Many years ago, in my youth, public displays of Christmas in London would amount to festive scenes in department store windows and a visit inside to Santa’s grotto. Selfridges and Harrods spring to mind, though I’m sure there must have been others as well. The main shopping streets in London, Oxford Street and Regent Street, would be adorned with Christmas lights, and that would be about it.
These days it’s very different. Every main street in the neighbourhoods, as far out as the suburbs, boasts Christmas lights (the splendour of which depends on the affluence of the area). Somerset House, some years ago now, hit on the idea of an outdoor skating rink surrounded by flickering torches and the beautifully illuminated old buildings surrounding the courtyard (which not many years previously had been a car-park for inland revenue officers). Now it seems almost every venerable institution with the space has gone along with this idea and skaters are spoilt for choice of where to go for their double axels and salchows. Also, for the last few years, Hyde Park has had its own Winter Wonderland, with a Magical Ice Kingdom, Christmas Market and Big Wheel.
And this year Kew Gardens is also getting in on the act with Santa’s Grotto, some Christmas Market stalls, a Helter Skelter and a lovely old-fashioned carousel. But its main attraction is unique: an evening 1.4 mile illuminated walkway has been created amongst the trees with imaginative light and sound installations.
Particular trees have been picked out with glorious colour that enhance their bark and leaves. A Mediterranean Garden is alive with birdsong and hung with colourful glass lanterns. Tall bamboos grace the Asian garden where the wintery atmosphere reflects the shapes, noise and growth of bamboo. And after a secret cluster of beech trees where you can create your own sound and light show, a strong scent of incense leads you to the Fire Garden. This is ablaze with flames from 300 torches creating a huge circle of fire in the shape of a Mandala, a spiritual symbol in Hinduism representing the universe.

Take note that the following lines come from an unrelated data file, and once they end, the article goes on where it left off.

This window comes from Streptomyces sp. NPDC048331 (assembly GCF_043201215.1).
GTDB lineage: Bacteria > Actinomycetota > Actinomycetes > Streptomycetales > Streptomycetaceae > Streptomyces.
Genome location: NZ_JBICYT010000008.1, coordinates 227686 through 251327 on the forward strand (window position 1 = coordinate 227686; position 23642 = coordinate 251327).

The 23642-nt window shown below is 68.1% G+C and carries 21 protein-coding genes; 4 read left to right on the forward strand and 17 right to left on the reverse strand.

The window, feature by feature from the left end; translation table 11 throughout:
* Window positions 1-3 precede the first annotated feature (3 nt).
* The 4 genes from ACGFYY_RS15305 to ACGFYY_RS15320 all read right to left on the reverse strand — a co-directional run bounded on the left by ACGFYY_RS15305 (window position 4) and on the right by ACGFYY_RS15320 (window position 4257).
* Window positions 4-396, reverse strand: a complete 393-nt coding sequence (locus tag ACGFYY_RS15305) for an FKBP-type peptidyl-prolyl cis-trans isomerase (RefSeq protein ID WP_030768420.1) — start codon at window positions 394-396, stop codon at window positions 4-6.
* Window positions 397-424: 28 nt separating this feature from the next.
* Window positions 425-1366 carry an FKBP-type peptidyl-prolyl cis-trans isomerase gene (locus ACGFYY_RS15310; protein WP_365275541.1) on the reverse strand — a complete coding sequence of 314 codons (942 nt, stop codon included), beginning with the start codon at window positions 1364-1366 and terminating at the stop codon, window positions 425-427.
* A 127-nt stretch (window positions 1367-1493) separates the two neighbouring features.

Along the way, to keep younger (and young-at-heart visitors) amused, are wonderful ‘plant whisperers’, surrounded by the paraphernalia that allows them and those they invite to participate to communicate with the greenery that surrounds. The lakes shimmer with light and reflections, the coots adding to it all by gracing the evening waters in what they perhaps believe is a strange daylight. The grand finale is the famous Palm House with changing light colours and haunting soundscape.
It’s a magical, almost mystical experience, only slightly marred by the sound of too many low-flying jets on their way to nearby Heathrow; we were however assured that that particular flight-path is not used every day!
Notwithstanding the planes, in this age of hustle and bustle, Kew is a haven in the capital to commune with nature, on display in all her glory.
The Christmas at Kew evening trail ticket costs £12.50 for adults and £8 for children, with family tickets for 2 adults and 2 children aged 5 – 16 at £38. Under 5’s go free. It opens at 4.45 on the following dates:
- 28 November – 1 December
- 5 December – 8 December
- 12 December – 15 December
- 19 December – 23 December
- 26 December – 4 January 2014
Full details on the Kew website
Jeannette Nelson, Arts Critic A bit of a culture vulture, Jeannette enjoys art exhibitions, cinema and classical music, but her main interest is the theatre. For several years she ran theatre discussion groups for which her MA in Modern Drama together with teaching skills stood her in good stead. She prefers to concentrate on the many off West End and fringe productions as well as that real treasure of the London theatre scene, the National.
Images provided by RBG Kew